Borland on Borland, Part Two

Solon Borland (D-AR)

Solon Borland (D-AR)

Original Stealing Cuba: parts 123456 and revisited.

The Nicaragua-Cuba Connection: parts 1, 2, 3, 4

The Bombardment of Greytown, parts 1, 2, 3, 4, 5, 6, 7, behind the scenes

According to Solon Borland, he had every right to interfere in an arrest for murder on the grounds that the accused had American citizenship and, if you got right down to it, no legal authority existed that had any right to execute any legal process at all in the area except for the governments of Nicaragua or Costa Rica. Both of those states had no practical power over the area, so what else could he do? Any man trying to arrest another in or about Greytown had only the brute force authority of a vigilante, a gangster, or a pirate.

But Borland did not try to go on and say that no local government existed at all. He admitted right out that one did. He even met them:

It is true that the Mayor (Segaud) came to me and disavowed the acts of those who arrested and assaulted me. But it is equally true that he presided at the meeting in the Station-House (Iron Hall) in which it was proposed (by Martin, the ex-Mayor) and resolved to arrest me; that the authorities took no steps to prevent it, and that the armed men who arrested me were cdomposed mainly of the police guard of the town, and were armed with muskets of the corporation. Their leader declared that he came by order of the Mayor to arrest me.

That all sounds very governmental. It sounds sufficiently so that the United States even dispatched a commercial agent to Greytown. They had a militia too, with “seventy-five to one hundred” men and “in their possession three brass cannon” and “two hundred muskets.”

With the exception of a few persons, these people own no property and have no ostensible means of livelihood. In their anomalous condition, without a government which any civilized nation recognizes-indeed, occupying, by usurpation, territory which our Government recognizes as belonging to Nicaragua-being persons, almost without exception, of notoriously bad character-some of them discharged penitentiary convicts and refugees from justice-habitually manifesting evil dispositions toward our citizens, and indulging those dispositions to the injury of persona nd property whenever they are not restrained by force-I am unable to regard them in any other light than as pirates and outlaws upon whom punishment, to the extent of extermination may be rightfully inflicted by any hand that has the power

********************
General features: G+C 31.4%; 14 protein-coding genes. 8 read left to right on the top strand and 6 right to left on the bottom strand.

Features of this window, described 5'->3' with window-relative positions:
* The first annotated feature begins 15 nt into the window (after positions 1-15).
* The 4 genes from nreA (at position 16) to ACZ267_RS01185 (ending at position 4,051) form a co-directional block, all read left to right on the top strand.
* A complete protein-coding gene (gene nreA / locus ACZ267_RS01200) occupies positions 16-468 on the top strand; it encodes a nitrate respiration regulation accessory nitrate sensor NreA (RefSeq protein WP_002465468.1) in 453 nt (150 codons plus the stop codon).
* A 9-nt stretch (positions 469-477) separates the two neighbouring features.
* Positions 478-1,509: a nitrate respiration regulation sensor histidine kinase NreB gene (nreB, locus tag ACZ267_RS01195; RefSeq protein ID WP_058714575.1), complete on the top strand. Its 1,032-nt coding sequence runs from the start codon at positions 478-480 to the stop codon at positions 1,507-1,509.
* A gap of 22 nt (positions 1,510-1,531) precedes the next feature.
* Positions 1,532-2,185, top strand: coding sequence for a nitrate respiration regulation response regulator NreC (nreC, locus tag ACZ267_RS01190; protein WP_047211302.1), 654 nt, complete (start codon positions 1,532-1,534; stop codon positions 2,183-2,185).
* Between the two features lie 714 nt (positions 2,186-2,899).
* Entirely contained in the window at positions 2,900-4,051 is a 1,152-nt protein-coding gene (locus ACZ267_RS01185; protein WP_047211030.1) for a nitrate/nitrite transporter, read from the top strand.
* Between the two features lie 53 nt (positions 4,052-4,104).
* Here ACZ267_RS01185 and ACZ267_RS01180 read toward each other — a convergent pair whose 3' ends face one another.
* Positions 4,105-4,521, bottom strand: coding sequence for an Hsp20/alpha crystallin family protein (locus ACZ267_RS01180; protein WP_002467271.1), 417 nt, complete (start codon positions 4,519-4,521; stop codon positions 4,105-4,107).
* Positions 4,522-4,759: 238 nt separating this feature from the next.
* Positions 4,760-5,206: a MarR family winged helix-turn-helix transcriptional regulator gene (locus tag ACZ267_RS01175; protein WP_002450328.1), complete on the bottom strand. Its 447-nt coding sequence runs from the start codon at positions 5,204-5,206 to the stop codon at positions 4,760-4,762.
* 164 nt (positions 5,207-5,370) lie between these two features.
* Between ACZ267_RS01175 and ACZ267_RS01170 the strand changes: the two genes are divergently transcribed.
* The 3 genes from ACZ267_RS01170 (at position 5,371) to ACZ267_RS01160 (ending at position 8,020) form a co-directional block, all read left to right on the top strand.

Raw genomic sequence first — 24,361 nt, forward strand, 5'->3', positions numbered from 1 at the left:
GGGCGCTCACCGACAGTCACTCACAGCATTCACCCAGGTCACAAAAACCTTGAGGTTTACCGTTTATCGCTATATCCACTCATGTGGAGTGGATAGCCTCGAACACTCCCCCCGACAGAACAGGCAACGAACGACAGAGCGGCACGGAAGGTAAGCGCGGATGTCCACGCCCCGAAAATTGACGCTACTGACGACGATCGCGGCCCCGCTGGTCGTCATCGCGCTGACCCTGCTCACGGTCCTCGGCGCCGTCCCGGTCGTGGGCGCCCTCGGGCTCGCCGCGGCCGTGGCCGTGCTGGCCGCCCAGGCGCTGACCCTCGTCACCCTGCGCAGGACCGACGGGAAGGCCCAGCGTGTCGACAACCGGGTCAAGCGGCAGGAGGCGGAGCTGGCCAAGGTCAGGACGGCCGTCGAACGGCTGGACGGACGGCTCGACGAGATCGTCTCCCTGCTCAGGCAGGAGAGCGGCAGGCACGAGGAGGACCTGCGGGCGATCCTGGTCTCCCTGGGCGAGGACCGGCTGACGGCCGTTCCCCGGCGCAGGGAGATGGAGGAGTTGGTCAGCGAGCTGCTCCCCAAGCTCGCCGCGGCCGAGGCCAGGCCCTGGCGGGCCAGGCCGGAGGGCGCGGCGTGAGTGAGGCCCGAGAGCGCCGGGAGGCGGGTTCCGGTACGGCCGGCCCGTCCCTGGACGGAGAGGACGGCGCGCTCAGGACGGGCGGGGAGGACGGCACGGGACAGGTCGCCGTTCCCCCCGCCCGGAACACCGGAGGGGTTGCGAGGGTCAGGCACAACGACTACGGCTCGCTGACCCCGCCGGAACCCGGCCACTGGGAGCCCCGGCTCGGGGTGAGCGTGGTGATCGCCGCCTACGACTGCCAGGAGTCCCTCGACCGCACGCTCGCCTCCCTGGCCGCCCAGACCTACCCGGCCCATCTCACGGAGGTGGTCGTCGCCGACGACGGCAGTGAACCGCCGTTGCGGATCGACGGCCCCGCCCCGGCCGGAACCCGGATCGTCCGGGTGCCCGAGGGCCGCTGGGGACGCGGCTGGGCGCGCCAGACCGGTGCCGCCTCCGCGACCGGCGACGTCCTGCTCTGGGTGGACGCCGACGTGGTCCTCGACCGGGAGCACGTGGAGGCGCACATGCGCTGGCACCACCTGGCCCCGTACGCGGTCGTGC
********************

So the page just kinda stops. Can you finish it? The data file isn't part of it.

Borland also took the time to point out a growing number of Greytown’s citizens had unacceptably dark skin. They hailed from Jamaica.

By customary international law of the time, Borland had a point about pirates. You very much could do whatever you liked to them. Any nation could exercise jurisdiction over a pirate, as piracy made one an enemy of all humanity. However, these people Borland insists all amount to a bunch of pirates seem so disinterested in their trade that a thriving steamer route went right through Greytown. Perhaps Greytown drew a singularly lax breed of pirate who one could not induce to prey upon lucrative shipping to save his life?

Yet these same slothful pirates so frightened Borland and the Accessory Transit Company that the former recruited and paid, at considerable American expense, for a collection of guards to ensure the safety of the company’s property after he left. This Borland did not out of the kindness of his heart, but because the American commercial agent and the Company’s agent agreed that if he did not, they might face reprisals when Borland left.

This sounds very much like the same duality with which slaveholders viewed their human property. Slaves served happily and well. One could absolutely trust them not just with property but with the lives of one’s family. Except every slave hid behind a placid mask that could erupt in violence at any moment. They would all malinger, break tools, run, or rebel if given the slightest bit of slack. Instead one must extract obedience through violence and threat of violence, so overawing and terrifying that the slave would never dare rise up. Borland came from the South. He knew this down to his bones. It seems he saw dark skin and, like most men of his race, class, and section would have in the same situation, applied the lessons of American slaveholding to the management of free Jamaicans.

After all, they couldn’t reasonably have gotten upset about a man killing another man. Who gets worked up over that kind of thing?

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